July 09, 2005

Multi-Line Room Name Formula Revisited

I had time to put together a DO WHILE LOOP to strip out any instances of back-to-back spaces that could result from either a blank second line or spaces typed by the user when combining three separate room name lines into one string for use in a schedule. I posted a sample file with the new formula to the Autodesk Architectural Desktop 2005 Discussion Group. For this example, I chose not to use the array method of combining the strings, discussed in a previous blog article, but simply concatenated all three single-line properties with separating spaces. I did use the TRIM function to remove any leading or trailing spaces, then applied the DO loop to replace any back-to-back spaces with a single space.

The formula looks like this:

4/24/2008 UPDATE: I have put the code in a "code box" to avoid having two critical double spaces from being stripped from the code. If you are going to cut and paste this code, rather than look at the sample file linked to above, make certain that there are two spaces between the double quotation marks in the Do While line, and two spaces bewteen the first set of double quotation marks in the Replace function and one space between the second set of double quotation marks. In other words:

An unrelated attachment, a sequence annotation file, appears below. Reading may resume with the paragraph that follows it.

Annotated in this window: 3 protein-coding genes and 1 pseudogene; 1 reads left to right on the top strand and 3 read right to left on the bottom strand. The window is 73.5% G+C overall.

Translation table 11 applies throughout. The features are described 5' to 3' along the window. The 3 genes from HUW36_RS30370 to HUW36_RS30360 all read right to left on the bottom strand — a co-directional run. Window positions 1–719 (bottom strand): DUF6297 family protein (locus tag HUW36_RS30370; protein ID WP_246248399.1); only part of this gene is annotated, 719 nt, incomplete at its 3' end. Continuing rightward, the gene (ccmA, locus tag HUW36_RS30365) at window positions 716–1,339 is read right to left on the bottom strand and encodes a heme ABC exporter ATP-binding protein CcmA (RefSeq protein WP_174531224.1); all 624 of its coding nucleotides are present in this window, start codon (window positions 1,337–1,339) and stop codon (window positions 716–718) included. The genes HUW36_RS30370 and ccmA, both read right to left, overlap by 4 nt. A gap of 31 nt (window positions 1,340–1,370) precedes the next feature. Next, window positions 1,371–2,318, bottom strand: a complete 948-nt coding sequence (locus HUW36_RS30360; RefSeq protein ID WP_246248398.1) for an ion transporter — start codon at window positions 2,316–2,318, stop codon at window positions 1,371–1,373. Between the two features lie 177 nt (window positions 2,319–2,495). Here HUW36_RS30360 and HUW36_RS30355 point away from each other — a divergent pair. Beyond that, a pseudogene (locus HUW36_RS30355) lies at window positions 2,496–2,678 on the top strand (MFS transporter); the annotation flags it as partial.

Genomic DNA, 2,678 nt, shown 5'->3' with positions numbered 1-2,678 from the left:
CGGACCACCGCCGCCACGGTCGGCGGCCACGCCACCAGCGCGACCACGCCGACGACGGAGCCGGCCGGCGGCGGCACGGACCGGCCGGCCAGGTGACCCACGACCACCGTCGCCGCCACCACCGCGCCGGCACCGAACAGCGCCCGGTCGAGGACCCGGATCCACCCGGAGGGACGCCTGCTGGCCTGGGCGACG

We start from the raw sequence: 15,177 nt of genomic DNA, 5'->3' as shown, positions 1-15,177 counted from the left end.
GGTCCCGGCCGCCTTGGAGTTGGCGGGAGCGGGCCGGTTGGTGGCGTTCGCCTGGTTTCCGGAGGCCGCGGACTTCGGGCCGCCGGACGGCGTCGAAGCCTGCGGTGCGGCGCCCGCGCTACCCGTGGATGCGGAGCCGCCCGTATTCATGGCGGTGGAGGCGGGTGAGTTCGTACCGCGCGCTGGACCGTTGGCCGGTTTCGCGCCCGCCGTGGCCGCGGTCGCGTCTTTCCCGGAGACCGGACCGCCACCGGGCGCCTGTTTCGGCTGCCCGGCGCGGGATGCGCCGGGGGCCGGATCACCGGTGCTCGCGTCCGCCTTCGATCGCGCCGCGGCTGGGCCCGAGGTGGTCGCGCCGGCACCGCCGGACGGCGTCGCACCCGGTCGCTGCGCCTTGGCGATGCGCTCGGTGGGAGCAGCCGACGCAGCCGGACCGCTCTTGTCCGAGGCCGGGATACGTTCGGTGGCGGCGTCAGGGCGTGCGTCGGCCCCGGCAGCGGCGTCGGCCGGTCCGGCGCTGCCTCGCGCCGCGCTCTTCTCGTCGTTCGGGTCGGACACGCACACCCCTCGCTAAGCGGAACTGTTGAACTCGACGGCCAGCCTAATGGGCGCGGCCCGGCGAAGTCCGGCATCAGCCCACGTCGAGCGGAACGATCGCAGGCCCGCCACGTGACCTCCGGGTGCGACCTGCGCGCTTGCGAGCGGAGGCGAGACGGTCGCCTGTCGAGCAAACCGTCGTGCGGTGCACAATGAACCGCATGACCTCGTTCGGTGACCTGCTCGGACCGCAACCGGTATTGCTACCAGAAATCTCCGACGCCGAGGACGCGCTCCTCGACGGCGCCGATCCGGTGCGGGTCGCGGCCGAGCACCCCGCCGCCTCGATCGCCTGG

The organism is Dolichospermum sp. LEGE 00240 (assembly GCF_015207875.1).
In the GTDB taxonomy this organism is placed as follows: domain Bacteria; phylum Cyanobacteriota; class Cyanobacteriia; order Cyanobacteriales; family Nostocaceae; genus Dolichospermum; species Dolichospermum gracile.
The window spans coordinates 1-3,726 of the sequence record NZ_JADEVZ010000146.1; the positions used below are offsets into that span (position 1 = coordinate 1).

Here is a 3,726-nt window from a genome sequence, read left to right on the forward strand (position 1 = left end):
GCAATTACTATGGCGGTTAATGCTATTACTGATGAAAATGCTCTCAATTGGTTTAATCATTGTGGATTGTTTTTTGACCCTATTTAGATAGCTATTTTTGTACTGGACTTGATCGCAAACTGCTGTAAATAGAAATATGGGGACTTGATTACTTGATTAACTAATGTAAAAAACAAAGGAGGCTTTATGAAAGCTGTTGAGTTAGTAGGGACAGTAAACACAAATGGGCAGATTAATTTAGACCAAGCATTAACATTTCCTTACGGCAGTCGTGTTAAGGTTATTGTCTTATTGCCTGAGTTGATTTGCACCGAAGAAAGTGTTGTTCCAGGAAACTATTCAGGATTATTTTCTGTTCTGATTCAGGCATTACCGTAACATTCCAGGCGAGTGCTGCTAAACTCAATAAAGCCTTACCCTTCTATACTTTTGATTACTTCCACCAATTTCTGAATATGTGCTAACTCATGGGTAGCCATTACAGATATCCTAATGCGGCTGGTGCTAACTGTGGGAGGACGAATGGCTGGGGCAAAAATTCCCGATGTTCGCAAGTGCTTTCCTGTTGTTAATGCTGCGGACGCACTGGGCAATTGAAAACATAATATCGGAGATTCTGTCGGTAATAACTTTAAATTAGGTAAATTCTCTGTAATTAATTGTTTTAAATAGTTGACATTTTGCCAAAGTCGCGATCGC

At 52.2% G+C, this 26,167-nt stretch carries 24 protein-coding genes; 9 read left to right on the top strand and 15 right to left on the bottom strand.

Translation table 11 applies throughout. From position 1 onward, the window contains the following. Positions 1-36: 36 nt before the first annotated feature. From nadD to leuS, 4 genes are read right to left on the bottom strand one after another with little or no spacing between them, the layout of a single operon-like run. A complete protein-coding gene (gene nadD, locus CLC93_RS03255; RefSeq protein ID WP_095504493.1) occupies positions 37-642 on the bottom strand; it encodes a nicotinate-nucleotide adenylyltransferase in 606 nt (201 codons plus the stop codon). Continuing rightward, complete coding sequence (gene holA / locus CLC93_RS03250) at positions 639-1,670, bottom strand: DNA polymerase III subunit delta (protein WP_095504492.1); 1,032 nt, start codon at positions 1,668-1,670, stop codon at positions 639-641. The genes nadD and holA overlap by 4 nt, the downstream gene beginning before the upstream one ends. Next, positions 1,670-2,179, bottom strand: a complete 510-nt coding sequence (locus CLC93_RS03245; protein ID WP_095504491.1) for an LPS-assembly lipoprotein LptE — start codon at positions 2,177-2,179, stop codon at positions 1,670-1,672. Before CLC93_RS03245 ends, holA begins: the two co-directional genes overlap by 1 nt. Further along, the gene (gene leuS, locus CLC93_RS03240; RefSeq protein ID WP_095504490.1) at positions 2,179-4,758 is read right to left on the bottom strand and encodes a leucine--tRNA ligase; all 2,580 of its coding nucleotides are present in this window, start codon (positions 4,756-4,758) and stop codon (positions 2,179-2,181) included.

Do While InStr(strRoomName, "[SPACE][SPACE]") > 0
strRoomName = Replace (strRoomName, "[SPACE][SPACE]", "[SPACE]")
where you will substitute a space character for [SPACE].

strRoomName = Trim("[NameLine1]" & " " &
"[NameLine2]" & " " & "[NameLine3]")
Do While InStr(strRoomName, " ") > 0
strRoomName = Replace (strRoomName, " ", " ")
RESULT = strRoomName

Note that the initial strRoomName assignment code is all on one line in my formula; I put it on two lines here to fit the blog format better.

The Trim command takes care of any leading or trailing spaces in the concatenated string. This could happen if NameLine1 or NameLine3 was a null string. The InStr function searches the string for instances of two back to back spaces; it returns an integer representing the position of the first one found, or 0 if none are found. If at least one "double space" is found, the loop is entered. The Replace function goes through the string and replaces all "double spaces" with single spaces. The loop ends here, and the string is tested once again for any "double spaces". There could still be some after the first pass; for example, a string with four spaces in a row would have the first two replaced with one space, then the third and fourth replaced with one space, after one pass of the Replace function, leaving two spaces in a row. By using a loop, the string is run through the Replace function until only single spaces remain. Finally, the processed string is passed as the RESULT of the formula.

Perhaps three-line room name tags are not something you use, but you may find the principles used here can be applied to other situations where you want to combine multiple string properties into one string and can not be certain that there will always be a non-null value in each property.

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